Later, he followed up his statement:
He further identified Prof. Nikolay Ovcharov as the main critic from among those “anonymous archaeologists”. This has resulted from a comment by Ovcharov published Friday in the 24 Chasa Daily…
“I am starting a discussion. Today Ovcharov came out with his name, and started quarreling with me. The “fuckers” are no longer anonymous. We are now going to be fighting personally, with our names,” Dimitrov said.
Academic controversies are generally not expressed with such colorful language, never mind that it’s a government minister speaking on the record. To add a further note of the bizarre,
In his second comment Dimitrov talks disparagingly about the civilization of Ancient Thrace, in which he compares the Thracians to modern-day Bulgarian “mutri” (i.e. former wrestlers turned gangsters) for their boisterousness and their affinity for gold;
What do the ancient Thracians have to do with it??
In his Friday’s comment in the 24 Chasa Daily, Ovcharov, who is known for exploring the Ancient Thracian sanctuary and fortress Perperikon, is visibly agitated by Dimitrov’s comments.
So now, even the Thracians are being dragged in to the argument!
Apparently Ovcharov and Dimitrov have been going at it for some time,
The conflict between Bozhidar Dimitrov and Nikolay Ovcharov goes back two years ago when Dimitrov claimed he had established the identity of the mysterious muralist of the 13-th century Renaissance like-images in the Boyana Church near Sofia, a UNESCO World Heritage site.
Ovcharov disputed Dimitrov’s claims, which has unleashed into a war of words in which both researchers criticized each other’s work and discoveries going as far as outright insults.
So we have the verbally reckless Minister Dimitrov:
At one point Bulgarian PM Borisov joked that he was afraid that some day, upon coming home from a visit abroad, he might find out that Dimitrov had declared war on some of Bulgaria’s neighbors.
…pitted against the “Bulgarian Indiana Jones”.
Prof. Nikolay Ovcharov is perhaps the most famous Bulgarian archaeologist at present… Sometimes called “The Bulgarian Indiana Jones”, Ovcharov has been often criticized by his colleagues for seeking to achieve media sensationalism with his public appearances and demonstrations of his finds.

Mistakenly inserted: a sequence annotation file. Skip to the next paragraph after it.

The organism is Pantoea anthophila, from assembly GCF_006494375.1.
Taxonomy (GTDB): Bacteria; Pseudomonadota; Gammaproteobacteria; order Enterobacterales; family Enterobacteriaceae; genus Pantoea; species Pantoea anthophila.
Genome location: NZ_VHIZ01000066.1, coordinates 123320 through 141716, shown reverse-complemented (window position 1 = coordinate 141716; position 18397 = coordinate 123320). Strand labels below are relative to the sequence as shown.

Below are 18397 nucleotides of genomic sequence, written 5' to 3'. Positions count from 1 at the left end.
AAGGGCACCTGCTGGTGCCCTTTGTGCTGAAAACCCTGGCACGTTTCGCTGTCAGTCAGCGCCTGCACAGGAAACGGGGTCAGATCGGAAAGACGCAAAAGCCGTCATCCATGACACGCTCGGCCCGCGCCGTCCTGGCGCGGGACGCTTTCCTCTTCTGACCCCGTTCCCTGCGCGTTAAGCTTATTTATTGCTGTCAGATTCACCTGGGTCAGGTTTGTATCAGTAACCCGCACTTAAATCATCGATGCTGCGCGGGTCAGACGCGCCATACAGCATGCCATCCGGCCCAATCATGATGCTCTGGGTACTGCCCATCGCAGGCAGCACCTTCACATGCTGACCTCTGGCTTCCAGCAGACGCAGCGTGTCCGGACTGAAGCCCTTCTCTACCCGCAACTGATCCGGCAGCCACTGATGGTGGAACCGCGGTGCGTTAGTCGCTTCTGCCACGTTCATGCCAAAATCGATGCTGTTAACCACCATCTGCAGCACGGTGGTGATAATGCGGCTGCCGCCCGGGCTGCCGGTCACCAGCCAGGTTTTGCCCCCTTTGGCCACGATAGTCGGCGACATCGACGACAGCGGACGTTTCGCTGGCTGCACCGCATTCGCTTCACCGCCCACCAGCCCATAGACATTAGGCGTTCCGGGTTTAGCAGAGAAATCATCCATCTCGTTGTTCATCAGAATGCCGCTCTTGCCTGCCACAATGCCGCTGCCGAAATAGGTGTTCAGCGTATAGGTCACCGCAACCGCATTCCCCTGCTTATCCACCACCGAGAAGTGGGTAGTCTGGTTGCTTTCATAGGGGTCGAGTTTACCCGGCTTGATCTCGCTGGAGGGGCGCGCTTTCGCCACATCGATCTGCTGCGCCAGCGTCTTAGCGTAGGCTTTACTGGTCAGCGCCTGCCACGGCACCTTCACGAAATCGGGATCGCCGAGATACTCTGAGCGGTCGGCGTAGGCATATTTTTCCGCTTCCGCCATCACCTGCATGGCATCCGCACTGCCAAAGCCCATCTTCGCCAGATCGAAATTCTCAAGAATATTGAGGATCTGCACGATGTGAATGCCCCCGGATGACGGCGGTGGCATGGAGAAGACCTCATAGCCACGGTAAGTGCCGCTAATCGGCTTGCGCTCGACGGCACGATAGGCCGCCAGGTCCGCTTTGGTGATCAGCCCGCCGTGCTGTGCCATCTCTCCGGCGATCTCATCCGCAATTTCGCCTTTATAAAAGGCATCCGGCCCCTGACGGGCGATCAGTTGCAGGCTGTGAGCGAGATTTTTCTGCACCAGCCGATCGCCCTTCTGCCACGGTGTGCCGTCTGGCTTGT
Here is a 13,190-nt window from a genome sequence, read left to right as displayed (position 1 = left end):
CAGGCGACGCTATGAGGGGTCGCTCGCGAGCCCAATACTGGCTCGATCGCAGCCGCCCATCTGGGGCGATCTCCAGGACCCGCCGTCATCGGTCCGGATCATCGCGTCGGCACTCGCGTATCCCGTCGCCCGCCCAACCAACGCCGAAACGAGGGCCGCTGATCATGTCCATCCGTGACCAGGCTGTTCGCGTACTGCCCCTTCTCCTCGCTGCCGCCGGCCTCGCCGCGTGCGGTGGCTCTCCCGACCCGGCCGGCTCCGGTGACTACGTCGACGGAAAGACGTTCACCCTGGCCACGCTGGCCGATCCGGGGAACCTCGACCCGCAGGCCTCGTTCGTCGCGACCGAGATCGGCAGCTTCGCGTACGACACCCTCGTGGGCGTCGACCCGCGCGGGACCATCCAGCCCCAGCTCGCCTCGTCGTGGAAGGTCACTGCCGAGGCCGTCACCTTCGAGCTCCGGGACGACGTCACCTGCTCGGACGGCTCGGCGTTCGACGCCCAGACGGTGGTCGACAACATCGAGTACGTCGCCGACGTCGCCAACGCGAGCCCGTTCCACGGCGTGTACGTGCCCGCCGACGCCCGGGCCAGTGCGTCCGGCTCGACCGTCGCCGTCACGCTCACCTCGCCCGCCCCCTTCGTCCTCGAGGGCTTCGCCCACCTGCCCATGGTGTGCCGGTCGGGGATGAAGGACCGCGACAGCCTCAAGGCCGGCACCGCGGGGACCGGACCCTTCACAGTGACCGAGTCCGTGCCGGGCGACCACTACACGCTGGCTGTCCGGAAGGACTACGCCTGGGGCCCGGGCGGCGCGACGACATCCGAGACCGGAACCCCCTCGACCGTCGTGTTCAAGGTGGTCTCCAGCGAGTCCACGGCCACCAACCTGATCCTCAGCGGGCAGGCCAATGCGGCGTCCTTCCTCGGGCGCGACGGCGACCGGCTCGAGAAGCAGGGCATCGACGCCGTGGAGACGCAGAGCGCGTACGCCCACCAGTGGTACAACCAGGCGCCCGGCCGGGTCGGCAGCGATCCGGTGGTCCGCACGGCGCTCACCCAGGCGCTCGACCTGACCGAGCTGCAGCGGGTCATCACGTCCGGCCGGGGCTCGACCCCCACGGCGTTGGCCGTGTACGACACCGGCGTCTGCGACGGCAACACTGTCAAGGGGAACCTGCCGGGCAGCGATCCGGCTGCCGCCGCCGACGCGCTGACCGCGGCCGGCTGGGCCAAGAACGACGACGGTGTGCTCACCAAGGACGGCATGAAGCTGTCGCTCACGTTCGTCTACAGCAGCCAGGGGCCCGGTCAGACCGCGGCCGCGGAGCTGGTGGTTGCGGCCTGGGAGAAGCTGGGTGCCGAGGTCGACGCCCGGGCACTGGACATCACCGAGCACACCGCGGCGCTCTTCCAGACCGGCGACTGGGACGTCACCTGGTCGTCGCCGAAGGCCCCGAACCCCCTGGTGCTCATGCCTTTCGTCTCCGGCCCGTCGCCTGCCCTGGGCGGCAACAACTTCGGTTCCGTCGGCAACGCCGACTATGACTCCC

Interestingly enough Dimitrov, an unapologetic Nationalist, also has an axe to grind when it comes to Bulgarian archaeology:
Bulgaria’s Minister without a portfolio in charge of Bulgarians abroad and of state policy on religions, Bozhidar Dimitrov, is a famous historian known for his nationalist views, focusing much of his research on medieval Bulgaria, the ancient Bulgarians, Macedonia’s role in Bulgarian history, and relations with contemporary Macedonia.
He is a former member of the Council of the Bulgarian Socialist Party, and a former Director of the Bulgarian National History Museum. He is also known to have been a collaborator of the former State Security service of the communist regime spying most notably on the Vatican.
The plot thickens. Here is where the comparison with archaeology in Israel starts to crystallize – this is what happens when finds from the distant past are trotted out as evidence for or against the legitimacy of a modern religion or nation state. Passions run high and the science falls by the wayside.
Nevertheless, barely two weeks after the announcement of the find, public passions are starting to cool,
In a letter to the media on Wednesday, Bozhidar Dimitrov apologized to Prof. Nikolay Ovcharov “for the apparently unfounded suspicion that he is part of the anonymous group of archaeologists who disputed the authenticity of the discovery of the St. John the Baptist relics in Sozopol without having any scientific arguments.”
Meanwhile, Ovcharov also backed down, a little:
“I wish Bozhidar to be able to keep his nerves a little bit more next time. I accept the apology, and I am glad that the matter has been settled… But these finds should nonetheless be examined,” Ovcharov commented upon receiving Dimitrov’s apology.
So, the two leading figures of Bulgarian archaeology are calling a truce.
Aside from the Isrraeli-like politicization, the other lesson I take away from the story is this: I think it’s pretty cool that the Bulgarian public cares enough about history that ministers and academics can have flame wars in the mainstream press. Outrage over disparaging remarks about the Thracians? Pretty awesome.